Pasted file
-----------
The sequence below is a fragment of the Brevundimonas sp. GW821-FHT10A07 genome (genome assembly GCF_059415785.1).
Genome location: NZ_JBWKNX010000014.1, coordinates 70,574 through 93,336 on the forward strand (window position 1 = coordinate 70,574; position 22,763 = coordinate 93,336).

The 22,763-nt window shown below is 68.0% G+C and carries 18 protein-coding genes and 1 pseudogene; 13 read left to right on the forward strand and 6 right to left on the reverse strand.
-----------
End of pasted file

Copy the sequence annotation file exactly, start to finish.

The sequence below is a fragment of the Brevundimonas sp. GW821-FHT10A07 genome (genome assembly GCF_059415785.1).
Genome location: NZ_JBWKNX010000014.1, coordinates 70,574 through 93,336 on the forward strand (window position 1 = coordinate 70,574; position 22,763 = coordinate 93,336).

The 22,763-nt window shown below is 68.0% G+C and carries 18 protein-coding genes and 1 pseudogene; 13 read left to right on the forward strand and 6 right to left on the reverse strand.